‘Shark’ faces Papitu | Catalonia

Sheriff Brody confronts the shark at the end of the movie.

“Smile son of a bitch …!” Sheriff Brody (Roy Scheider) yells at the shark, and shoots the oxygen cylinder that the animal has trapped between its jaws. And the animal explodes. And the movie ends.

“And once we have finished with the beast, Albert Sánchez Piñol will proceed to dissect it,” announces Esteve Rimbau, director of the Filmoteca de Catalunya, after the viewing, last Thursday night, of Steven Spielberg’s 1975 classic. The writer , anthropologist and screenwriter has been summoned to, through his latest book, The elementary structures of the narrative (La Campana), explain that, the structure of the story through one of the films that (along with Moby Dick, The old man and the sea or others) entertainingly analyzes in the book. Shark it is exceptional to demonstrate what Sánchez Piñol calls Papitu and that it is nothing other than “the fundamental structure of any story.” A system that he discovered (“he discovered, he did not invent: it has always been there”, underlines the author of Cold skin) Aristotle and maintains its entire validity.

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The novelist explains in his essay that the main elements of the story are a triggering factor, which raises the great question of the novel and generates its first narrative turn, which is the one that, in turn, reflects the conflict of the story and the beginning of the second act. The second narrative turn is the answer to the original question and the entrance to the third and final act. “These three acts govern 95% of novels, movies, series, plays,” says Sánchez Piñol categorically.

“One of the great things about Spielberg is that he masterfully places the trigger at the beginning of the film. What would be murder in Sherlock Holmes, and here is the shark attack on a quiet, paradisiacal island that begins to welcome vacationers ”, says the writer. “The first narrative twist comes next, generated by this factor, and it is the one that raises the conflict, which at the moment is between the police, who is trying to close the beaches, and the mayor, who does not plan to give up tourism.” Sánchez Piñol celebrates seeing this film with such a recent pandemic because the metaphor is not even painted: “The question is: will the beaches close? And the conflict is between morals and capital, between ethics and finances ”. Esteve Rimbau captures it the first time: “In other words, the question may be: will they close Madrid? And the conflict, between Díaz Ayuso and Fernando Simón ”, he launches, amid the laughter of the audience.

In other words, the question may be: will they close Madrid? And the conflict, between Díaz Ayuso and Fernando Simón

Esteve Rimbau, director of the Filmoteca de Cataluña

Another success of Spielberg is to place a MidPoint, a key point in which the question of the novel is changed and intensity is gained: “When Quint (Robert Shaw), Hooper (Richard Dreyfuss) and Brody embark to go after the shark the narrative accelerates tremendously and the conflict becomes, now, between the three men and the beast ”. The question that worries and traps us is: Will they capture the beast?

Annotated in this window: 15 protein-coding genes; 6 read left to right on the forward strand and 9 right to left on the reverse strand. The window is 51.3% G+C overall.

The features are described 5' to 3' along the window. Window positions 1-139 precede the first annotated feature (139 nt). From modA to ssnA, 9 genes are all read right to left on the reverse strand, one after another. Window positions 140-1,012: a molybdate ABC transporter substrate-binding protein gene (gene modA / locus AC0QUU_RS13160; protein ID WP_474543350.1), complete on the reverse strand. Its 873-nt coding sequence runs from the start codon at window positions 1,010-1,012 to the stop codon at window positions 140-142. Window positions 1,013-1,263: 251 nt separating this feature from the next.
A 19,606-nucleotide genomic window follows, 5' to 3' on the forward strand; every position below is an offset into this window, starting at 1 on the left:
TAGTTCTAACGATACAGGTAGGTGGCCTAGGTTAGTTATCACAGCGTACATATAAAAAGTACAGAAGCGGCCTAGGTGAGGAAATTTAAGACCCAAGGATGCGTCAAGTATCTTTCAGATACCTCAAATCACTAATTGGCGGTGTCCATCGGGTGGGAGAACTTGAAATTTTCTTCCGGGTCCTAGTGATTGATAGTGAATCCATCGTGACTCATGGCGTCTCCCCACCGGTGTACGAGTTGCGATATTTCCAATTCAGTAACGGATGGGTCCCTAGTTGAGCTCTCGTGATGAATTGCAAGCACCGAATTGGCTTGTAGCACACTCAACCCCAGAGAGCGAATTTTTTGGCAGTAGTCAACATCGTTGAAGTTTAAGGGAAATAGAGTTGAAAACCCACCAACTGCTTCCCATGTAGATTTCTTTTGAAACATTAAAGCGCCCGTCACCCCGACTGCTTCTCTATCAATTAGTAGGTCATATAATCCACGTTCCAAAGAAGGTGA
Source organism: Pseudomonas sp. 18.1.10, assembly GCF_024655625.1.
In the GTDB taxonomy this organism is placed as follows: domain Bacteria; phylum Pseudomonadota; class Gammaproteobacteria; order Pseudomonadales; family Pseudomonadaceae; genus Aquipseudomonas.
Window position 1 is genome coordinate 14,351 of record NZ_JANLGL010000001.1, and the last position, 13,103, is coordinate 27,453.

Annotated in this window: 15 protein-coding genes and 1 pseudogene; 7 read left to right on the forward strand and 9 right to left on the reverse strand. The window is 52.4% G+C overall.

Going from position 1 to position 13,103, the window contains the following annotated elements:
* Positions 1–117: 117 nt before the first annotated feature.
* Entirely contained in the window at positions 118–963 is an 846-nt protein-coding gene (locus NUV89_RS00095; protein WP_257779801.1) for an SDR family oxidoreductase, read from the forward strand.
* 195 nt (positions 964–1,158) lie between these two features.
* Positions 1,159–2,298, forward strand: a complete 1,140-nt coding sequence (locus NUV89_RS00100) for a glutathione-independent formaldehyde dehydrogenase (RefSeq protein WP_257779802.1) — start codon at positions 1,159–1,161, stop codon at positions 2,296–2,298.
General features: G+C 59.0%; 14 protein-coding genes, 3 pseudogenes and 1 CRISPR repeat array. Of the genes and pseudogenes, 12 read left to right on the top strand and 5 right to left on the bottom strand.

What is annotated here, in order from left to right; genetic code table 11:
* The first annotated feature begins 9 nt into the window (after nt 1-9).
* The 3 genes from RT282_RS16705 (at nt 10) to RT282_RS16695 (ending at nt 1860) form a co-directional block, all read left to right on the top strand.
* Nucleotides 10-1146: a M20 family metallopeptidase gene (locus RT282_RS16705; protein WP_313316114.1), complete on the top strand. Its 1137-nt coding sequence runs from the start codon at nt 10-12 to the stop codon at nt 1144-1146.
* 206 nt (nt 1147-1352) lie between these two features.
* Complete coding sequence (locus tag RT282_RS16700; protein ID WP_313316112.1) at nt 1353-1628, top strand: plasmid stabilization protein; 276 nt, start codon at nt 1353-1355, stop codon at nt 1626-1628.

But it is that in addition, “very difficult thing”, Spielberg puts a second MidPoint. “It is when the three characters are relaxed, chatting inside the boat, at night… and the shark attacks them. The question now is: will the shark kill them? The conflict, more than ever, is between man and beast ”.

Sánchez Piñol loves the movie Shark. You don’t know how many times you’ve seen it. He strips her of all shudder and drama, studies every detail (sequences, music at the right time, photography …), which always contributes to the story and even mocks, with affection, the characters: “Let’s see, the sheriff has so much of poly like any of us, the plate and nothing else. He’s the polar opposite of Dirty Harry! “

Also, beyond improvisations and juicy details of the filming of the film, with real or mechanized sharks, Sánchez Piñol considers that the novel by Peter Benchley on which the film is based, poses the shark as an atonement for sins, nothing to do with the vision that Spielberg gives him. “Novel and film only have Papitu in common,” says the writer. “I have written scripts … that is why I know that the novelist does not usually function as a scriptwriter, because making a story with images is something else.”

I know that the novelist does not usually function as a screenwriter, because making a story with images is something else

Albert Sánchez Piñol

In fact, the author of loser confesses that, now, Shark it slows down. And half of those attending the colloquium agree with him. “Well, when it was released in 1975, nobody was slow,” he remarks. “Because now the rhythms have accelerated. Now we tend to explain more things in less time. But always respecting the narrative structure: even 20-second commercials have their Papitu! “

And that acceleration of the cinematographic rhythms has also influenced the novel, according to Sánchez Piñol: “Nineteenth-century novels had the first narrative turn well ahead of the work, now, either you put it before page 30 or you bore the reader. Even more so in times of zapping and of turbocapitalism ”, he maintains. But far from being a shame, for Sánchez Piñol this is quite a challenge for the author. “Sometimes I want to never die to see how far this acceleration will go in the narrative.”